Placetailor: April 13, 2016

Since our presentation from last class and receiving feedback about our progress, we have decided to move in the direction of building a working prototype of a website for Co-Everything. In agreement with some of the feedback comments from last time, studies various existing platforms, including Loconomics, TaskRabbit, and even non-coop related companies such as Airbnb, in order to develop the structure of our website. Our analyses allowed us to compare pros and cons of the various platforms and to see which one would suit our prototype’s needs to best. (We made many hypotheses about what would work best, so this is where testing would help us decide what really works best.) For example, the platforms had different ways of implementing a messaging system, and we tested which one we liked more and which one we thought would be most appropriate for Co-Everything. There were also many of the same features across all platforms, which we decided to keep the same for Co-Everything as well, thinking with a “if it works, don’t fix it” mindset. Because most of our users so far are co-op members, we decided to concentrate on building the coop-side portion of our prototype for this week and identified communication towards clients as the key feature to focus on first. Below our some photos of website page layouts for some of the features we thought about.

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The website ( that allows users to sign up as a co-op organization and set up a co-op account that provides a public profile towards clients and a messaging system with clients. The prototype can be used by co-ops to test out usability and efficiency of joining Co-Everything and getting in contact with new clients, which is something to aim for for our next step.

Right now, you can access the home page using the URL. From there you can press “Sign Up” and then the “Co-op” tab. The pop-up will lead you to creating your co-op profile page. After that, you can view your profile and also click on the “Inbox” tab in which you can see messages with clients.

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In addition to this week’s progress, team responsibilities have become more defined as we are becoming more clear about specific project requirements for Co-Everything. Allan expressed interest in conducting interviews each week with users, which will help with acquiring feedback and gaining key learnings on our user audiences. Kai and Lucia are more interested in prototyping the actual product of Co-Everything, since it involves more of the UI/UX design aspects of the project. This week, Lucia took on the task of paper-prototyping while Kai implemented it into a clickable prototype using Axure RP. In the future, Travis, Declan, and Samer are planning on working with existing platforms more in order to bring in more data and information about what Co-Everything eventually develop into. This is a current rough outline of team roles that we plan on defining more in the following week.

Overall, our team has made a lot of progress in terms of the actual prototype and team roles. Moving on, we hope to gain more feedback about Co-Everything and use the feedback to iterate and build upon our working prototype. Until next time!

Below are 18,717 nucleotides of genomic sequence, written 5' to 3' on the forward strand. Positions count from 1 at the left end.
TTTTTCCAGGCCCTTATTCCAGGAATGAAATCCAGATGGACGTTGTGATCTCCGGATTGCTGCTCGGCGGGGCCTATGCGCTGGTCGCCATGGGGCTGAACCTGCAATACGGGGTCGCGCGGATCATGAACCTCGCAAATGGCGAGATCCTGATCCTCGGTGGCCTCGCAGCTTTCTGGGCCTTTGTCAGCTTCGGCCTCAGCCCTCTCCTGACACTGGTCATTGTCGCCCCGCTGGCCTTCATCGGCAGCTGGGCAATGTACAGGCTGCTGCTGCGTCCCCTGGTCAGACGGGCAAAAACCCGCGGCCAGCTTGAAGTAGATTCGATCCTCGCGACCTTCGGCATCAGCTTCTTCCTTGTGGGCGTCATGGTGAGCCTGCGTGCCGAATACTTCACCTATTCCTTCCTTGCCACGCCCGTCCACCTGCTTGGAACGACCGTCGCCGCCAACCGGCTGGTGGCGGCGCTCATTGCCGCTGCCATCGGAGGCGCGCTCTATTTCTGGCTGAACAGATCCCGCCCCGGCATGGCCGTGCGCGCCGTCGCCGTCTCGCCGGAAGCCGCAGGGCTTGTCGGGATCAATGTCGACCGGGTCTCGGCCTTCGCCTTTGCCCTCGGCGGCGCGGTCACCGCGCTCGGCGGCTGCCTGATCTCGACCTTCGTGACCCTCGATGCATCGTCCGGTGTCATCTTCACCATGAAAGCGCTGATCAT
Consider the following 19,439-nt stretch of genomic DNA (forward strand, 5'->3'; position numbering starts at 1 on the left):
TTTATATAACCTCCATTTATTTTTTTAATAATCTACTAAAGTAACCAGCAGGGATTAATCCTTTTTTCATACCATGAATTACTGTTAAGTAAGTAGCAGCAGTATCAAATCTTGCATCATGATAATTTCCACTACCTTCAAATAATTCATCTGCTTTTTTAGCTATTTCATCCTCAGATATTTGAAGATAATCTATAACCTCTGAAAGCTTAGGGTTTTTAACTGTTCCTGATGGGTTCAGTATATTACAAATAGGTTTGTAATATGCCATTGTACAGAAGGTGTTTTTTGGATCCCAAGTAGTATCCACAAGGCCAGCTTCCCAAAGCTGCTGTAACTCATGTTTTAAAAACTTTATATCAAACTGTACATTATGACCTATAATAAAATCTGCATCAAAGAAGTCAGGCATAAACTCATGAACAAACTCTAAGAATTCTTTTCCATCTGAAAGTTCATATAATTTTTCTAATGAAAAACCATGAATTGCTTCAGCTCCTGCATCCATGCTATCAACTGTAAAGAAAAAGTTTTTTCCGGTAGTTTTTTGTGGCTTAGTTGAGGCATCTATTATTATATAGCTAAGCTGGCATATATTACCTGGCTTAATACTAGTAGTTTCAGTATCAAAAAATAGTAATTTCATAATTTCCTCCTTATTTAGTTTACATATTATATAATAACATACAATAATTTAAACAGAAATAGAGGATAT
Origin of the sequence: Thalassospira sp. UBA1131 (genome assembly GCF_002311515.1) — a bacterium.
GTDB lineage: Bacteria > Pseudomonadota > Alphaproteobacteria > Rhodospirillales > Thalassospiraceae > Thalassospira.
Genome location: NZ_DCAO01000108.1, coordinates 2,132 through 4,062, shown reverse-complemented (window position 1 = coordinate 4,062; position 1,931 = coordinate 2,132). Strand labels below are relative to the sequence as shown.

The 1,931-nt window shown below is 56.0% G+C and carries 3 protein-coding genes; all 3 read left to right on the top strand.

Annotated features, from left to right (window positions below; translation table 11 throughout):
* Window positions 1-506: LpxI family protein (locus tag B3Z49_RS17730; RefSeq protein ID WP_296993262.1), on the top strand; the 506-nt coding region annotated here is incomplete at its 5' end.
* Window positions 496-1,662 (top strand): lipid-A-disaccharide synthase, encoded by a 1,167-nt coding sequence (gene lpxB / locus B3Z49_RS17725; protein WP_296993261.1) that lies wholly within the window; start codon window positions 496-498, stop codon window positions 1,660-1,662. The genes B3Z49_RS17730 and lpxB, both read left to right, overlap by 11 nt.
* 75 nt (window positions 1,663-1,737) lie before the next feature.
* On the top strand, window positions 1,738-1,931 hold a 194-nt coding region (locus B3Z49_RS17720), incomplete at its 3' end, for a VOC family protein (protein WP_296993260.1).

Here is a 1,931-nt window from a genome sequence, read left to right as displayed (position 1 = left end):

Vida Verde – Decisions, Decisions

Since our last post, we’ve made a lot of progress in a number of areas, including identifying what we do and don’t know, figuring out what still needs to be tested, and ruling out some potential product ideas. We went through all of our notes, including intensively reviewing the feedback from customers, cleaners, and coordinators, to really drill down on what would be the most helpful and productive tool for Vida Verde right now. Our findings can be found in our presentation.

One avenue we were previously pursuing was a potential partnership with New York-based Si Se Puede!, a women’s housecleaning cooperative, which currently has grant funding to build out an app to streamline and manage the administrative needs of cooperatives. Obviously, there are a number of synergies between this initiative and the goals of our project, so we were hoping to either gain access to their code or to the app itself for testing purposes. Unfortunately, we had to abandon this route after it became clear that they were not on a timeline that would match up with the schedule of this class, so we returned to the drawing board.

Throughout the process, we’ve been hearing a great deal from all sides about the challenges of scheduling and general client interaction given the lack of staff capacity. Accordingly, we have been entertaining the idea of focusing our product around coordination for several weeks now. This week we zeroed in on three concrete ways this could potentially manifest. The three products we designed prototypes for are: 1. instant quote widget: allows people to get an instant online quote without having to go through the coordinator first; 2. cleaner/client communication and translation interface: texting interface that allows clients and cleaners to easily translate their messages between English and Portuguese without the extra step of copying and pasting into/from Google Translate; and 3. Google Calendar app for managing schedules: Google-based platform to allow cleaners and coordinators to transition from the current physical spreadsheet-based system to a digital version for increased convenience.

In terms of next steps, we’re looking forward to getting feedback in class on these prototypes, and also to testing them with the cleaners and coordinators at Vida Verde. We may decide that all of these are necessary components of an integrated coordination product, or we may end up only focusing on one of the three. Either way, we’re excited about these options and the potential they have to help Vida Verde streamline their operations and free up staff capacity for other critical tasks.

CERO: Zero Waste for the people by the people

CERO – Making it Viral


One of our main findings from the interviews is that there is not that much incentive to use CERO other than it is an environmentally friendly and that it is a local co-op. When we went to the foodies festival, we realized that the people knew a lot about composting, they did not know about resources other there. The ones that did, did not know CERO. The restaurants that we talked to simply did not understand composting and CERO had to be explained to them every time what CERO does and how composting can help. With regards to government institutions, there is not enough pressure from the outside and even from the inside to really make head way. From all these groups, the conclusion is that CERO does not have a big enough importance, and that there is too much blockage for CERO to push through to get the contract everytime.